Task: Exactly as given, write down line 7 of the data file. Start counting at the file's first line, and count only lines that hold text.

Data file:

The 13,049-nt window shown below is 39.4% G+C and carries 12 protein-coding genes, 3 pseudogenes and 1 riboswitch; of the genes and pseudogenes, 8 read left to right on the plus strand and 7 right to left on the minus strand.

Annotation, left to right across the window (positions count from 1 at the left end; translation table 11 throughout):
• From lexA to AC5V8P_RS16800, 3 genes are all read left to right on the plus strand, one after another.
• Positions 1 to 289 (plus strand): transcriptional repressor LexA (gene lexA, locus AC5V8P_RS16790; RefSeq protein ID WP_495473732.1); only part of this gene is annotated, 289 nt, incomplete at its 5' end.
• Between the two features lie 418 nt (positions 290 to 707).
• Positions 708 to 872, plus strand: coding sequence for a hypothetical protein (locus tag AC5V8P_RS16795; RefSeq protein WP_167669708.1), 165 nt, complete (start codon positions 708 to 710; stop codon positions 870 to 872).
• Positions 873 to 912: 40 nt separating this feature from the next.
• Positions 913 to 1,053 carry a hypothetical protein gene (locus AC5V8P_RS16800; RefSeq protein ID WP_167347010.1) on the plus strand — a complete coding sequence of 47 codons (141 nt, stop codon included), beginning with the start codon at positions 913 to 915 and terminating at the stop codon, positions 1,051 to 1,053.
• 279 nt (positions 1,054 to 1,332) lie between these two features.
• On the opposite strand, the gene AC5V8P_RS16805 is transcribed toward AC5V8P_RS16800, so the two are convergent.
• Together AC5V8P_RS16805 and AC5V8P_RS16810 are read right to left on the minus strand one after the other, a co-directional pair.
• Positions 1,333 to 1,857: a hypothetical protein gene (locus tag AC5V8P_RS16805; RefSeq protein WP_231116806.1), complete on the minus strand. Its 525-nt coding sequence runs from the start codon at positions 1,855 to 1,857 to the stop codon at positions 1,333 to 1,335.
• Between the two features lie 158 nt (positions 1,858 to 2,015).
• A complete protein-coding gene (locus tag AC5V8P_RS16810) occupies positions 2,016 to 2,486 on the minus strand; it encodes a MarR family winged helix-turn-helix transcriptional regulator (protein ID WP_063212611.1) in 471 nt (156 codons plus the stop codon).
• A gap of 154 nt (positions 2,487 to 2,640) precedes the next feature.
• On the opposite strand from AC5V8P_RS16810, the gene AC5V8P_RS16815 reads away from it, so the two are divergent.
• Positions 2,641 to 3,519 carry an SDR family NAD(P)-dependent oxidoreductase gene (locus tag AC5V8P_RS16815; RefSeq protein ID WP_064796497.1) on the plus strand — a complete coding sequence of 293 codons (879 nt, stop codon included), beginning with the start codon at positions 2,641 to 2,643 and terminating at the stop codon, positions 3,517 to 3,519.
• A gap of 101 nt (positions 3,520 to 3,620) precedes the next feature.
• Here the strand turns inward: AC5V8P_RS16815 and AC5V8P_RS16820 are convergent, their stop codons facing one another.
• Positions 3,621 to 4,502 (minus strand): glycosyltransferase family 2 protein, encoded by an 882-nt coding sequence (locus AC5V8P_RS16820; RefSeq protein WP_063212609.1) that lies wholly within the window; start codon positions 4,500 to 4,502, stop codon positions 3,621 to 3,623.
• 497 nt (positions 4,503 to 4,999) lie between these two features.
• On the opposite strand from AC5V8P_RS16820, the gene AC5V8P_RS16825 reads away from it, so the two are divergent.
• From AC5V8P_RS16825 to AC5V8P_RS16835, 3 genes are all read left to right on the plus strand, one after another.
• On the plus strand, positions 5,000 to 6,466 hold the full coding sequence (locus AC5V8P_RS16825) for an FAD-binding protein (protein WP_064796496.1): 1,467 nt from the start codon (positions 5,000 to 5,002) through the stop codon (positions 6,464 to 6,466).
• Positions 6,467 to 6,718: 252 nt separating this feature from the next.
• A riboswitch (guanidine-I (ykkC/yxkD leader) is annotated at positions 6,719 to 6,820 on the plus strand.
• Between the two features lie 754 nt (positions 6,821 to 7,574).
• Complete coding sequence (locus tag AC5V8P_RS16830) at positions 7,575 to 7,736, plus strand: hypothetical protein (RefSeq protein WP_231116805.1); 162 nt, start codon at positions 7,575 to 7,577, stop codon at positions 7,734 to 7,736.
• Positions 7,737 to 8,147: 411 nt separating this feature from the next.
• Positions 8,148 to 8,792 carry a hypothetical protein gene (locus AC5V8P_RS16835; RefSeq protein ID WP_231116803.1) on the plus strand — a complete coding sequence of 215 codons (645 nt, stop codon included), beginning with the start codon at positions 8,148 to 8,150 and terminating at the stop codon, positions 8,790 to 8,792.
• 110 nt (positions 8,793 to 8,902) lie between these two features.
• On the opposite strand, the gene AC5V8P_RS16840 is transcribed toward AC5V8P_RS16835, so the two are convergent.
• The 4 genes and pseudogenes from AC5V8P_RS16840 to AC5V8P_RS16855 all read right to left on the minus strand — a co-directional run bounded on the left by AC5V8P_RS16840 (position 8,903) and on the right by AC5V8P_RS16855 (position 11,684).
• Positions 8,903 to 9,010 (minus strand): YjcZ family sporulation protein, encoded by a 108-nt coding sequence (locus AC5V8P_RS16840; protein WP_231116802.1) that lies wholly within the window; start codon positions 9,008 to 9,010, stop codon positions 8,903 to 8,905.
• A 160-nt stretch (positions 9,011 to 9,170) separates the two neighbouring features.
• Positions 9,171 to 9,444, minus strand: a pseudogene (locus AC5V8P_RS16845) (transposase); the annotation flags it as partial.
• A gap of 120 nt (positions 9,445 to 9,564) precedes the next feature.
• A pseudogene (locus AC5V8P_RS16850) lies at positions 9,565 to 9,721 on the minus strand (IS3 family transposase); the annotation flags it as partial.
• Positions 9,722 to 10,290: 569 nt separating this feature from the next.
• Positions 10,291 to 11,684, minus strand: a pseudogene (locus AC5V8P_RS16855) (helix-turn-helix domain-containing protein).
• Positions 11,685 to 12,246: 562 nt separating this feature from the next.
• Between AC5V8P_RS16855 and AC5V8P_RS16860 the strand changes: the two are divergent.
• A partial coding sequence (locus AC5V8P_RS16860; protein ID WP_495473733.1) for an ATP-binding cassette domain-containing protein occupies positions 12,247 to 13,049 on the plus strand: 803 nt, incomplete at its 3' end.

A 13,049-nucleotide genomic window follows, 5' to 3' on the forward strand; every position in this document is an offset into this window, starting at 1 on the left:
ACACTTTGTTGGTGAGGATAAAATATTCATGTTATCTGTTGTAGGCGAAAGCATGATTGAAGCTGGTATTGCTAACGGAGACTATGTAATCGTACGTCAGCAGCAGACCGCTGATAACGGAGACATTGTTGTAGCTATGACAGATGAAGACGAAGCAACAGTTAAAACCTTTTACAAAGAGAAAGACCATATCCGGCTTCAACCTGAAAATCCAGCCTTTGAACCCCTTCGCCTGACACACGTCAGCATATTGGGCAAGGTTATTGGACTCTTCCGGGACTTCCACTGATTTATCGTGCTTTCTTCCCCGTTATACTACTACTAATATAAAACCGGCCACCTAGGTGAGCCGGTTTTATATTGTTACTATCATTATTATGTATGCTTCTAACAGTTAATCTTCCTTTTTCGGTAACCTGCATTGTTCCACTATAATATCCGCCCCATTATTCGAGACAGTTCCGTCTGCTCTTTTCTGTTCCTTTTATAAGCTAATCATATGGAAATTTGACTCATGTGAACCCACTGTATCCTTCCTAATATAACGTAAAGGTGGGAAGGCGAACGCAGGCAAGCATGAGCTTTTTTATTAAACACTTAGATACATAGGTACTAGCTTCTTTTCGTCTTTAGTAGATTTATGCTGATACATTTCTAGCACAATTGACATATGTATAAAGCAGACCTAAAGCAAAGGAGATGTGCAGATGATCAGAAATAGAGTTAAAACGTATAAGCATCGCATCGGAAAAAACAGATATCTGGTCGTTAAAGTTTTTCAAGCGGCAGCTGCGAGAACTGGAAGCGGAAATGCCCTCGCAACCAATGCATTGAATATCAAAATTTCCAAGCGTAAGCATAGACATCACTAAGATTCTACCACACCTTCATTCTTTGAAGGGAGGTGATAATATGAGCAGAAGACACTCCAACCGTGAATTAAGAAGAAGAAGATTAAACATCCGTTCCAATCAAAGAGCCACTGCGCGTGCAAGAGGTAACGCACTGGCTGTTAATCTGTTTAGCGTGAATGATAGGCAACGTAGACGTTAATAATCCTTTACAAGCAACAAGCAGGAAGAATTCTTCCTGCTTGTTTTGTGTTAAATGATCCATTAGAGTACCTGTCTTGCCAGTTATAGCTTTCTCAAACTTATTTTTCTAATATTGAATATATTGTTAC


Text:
• Positions 873 to 912: 40 nt separating this feature from the next.